an accredited integrity training programme
chief scientists, senior researchers and publi-
cations specialists, including Philip Campbell, APPRENTICESHIP should be eligible for grants. Agencies such
as Australia’s National Health and Medical
former editor-in-chief of Nature. We spoke
honestly about difficult topics. SYSTEM Research Council have already adopted the Rule
of Five for some programmes. They should go
I came away with several ideas on how to leap
from good intentions to better research.
WORKS. further, and ensure that evaluations give weight
to an applicant’s contribution to professional
More than anything, we must abandon the practices — such as mentoring and peer review.
assumption that a passive apprentice system works. I was lucky to Journals need to shift from being knowledge distributors to being
train under a great scientist, neuroscientist Steve Redman at the Aus- knowledge custodians. Custodians do not publish and forget. They
tralian National University in Canberra. He would throw us into deep ensure that data remain accessible and prioritize concerns about
water to teach us to swim. But we were hardly left to drown. We were research quality. This includes prompt investigations when published
immersed in an environment in which papers took time, and ques- research is suspected to be flawed. A retracted paper should not van-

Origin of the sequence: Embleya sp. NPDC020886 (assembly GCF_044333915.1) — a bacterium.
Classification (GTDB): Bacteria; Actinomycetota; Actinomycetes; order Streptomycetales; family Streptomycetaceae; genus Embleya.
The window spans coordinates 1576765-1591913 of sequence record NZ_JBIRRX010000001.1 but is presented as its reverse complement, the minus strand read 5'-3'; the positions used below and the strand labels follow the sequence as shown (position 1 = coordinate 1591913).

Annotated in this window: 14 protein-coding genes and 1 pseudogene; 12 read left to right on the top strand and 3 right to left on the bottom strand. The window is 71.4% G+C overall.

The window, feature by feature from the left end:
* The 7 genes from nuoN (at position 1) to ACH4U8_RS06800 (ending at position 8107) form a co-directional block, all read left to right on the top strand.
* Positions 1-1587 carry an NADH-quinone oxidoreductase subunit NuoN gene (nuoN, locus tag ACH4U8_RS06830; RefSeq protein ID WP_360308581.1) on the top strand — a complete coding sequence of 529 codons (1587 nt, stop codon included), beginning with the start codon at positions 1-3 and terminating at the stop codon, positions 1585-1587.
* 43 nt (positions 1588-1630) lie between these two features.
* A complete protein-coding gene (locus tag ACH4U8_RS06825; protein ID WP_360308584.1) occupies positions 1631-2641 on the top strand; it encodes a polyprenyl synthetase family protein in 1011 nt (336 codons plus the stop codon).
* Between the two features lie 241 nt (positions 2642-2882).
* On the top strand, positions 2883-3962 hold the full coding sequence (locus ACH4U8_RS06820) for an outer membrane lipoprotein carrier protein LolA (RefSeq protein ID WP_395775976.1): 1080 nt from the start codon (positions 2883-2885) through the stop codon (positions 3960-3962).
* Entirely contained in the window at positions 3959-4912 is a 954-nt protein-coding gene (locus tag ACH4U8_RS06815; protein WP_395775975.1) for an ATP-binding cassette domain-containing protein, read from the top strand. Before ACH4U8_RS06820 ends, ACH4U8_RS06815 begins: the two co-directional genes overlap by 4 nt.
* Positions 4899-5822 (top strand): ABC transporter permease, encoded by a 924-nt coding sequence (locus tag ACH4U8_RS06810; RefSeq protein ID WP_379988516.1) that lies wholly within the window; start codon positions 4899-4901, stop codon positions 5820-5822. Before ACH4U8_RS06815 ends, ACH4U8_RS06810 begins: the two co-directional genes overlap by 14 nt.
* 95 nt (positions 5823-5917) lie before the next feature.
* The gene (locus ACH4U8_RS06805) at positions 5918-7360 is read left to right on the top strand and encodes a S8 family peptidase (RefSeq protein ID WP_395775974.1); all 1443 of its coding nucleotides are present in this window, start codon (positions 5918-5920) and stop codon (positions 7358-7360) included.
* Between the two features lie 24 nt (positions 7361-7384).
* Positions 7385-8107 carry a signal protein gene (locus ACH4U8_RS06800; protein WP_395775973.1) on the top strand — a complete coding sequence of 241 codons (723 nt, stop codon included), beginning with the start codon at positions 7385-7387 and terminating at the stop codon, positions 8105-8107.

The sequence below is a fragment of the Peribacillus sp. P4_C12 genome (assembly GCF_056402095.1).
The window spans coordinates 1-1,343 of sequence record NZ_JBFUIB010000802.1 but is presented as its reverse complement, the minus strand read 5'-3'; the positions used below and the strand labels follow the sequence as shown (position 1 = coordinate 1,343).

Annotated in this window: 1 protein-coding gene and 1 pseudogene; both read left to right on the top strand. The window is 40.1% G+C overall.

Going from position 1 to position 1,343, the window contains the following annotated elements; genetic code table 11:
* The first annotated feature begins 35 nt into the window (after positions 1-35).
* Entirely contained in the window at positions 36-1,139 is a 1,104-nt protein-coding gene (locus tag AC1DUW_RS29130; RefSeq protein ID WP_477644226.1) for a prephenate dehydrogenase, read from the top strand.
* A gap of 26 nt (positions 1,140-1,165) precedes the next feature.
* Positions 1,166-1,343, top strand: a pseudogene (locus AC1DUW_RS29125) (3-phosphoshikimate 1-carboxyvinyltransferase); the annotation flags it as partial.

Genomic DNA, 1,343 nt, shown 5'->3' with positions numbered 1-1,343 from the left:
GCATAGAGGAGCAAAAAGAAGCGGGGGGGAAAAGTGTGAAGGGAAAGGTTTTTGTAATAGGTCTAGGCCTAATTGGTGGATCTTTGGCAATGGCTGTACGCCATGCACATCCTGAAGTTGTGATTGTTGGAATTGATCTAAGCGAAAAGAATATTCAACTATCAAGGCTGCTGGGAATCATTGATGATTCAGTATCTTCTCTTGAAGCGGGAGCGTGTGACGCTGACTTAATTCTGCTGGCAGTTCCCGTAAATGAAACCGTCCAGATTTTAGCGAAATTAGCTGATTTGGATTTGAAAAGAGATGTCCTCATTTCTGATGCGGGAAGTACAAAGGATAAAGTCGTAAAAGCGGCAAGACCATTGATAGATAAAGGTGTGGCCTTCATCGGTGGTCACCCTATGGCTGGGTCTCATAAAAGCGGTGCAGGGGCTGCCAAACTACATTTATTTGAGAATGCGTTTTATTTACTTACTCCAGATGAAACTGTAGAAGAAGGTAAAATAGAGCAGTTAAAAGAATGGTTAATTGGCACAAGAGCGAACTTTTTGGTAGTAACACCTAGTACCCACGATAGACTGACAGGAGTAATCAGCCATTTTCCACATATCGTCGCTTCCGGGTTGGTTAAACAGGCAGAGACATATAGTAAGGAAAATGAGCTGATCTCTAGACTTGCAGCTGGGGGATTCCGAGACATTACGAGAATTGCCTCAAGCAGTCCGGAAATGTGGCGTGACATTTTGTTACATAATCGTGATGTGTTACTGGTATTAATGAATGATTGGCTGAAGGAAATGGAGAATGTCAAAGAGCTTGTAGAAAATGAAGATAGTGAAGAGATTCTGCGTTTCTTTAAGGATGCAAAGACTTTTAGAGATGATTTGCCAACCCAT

tions and self-reflection were encouraged. Redman gave me leeway ish. It should be clearly marked ‘RETRACTED’ on journals’ websites,
and introductions to gain the expertise I needed, encouraging me and some effort should be made to notify readers and citers of it. These
to take undergraduate courses, spend weeks in a colleague’s lab and standards have been codified by the Committee on Publication Ethics
learn essentials from technicians. In that swimming pool, I developed and the Center for Open Science. Their adoption lags across many pub-
a deep understanding of what it means to be a scientist, without any lishers and, as a result, retracted claims propagate endlessly. Analyses
specialized training from the scientific system. have found that many papers receive more citations after retraction
Not so today. We can no longer rely on a model that assumes time than before.
and resources our mentors do not have. Institutions must provide People respond to incentives. Change will come only when grants
explicit instruction in research integrity, data management and pro- and promotions are contingent on best practice. If this doesn’t hap-
fessional expectations. Training is already compulsory in some juris- pen, we will still be talking about this issue during the next Moon
dictions and applications. For example, in the United States, training landings. ■
fellowships often require courses in responsible conduct in research.
People working with animals in Australia must complete an animal- Alan Finkel is Australia’s chief scientist.
handling course. However, all this training varies widely in quality and e-mail: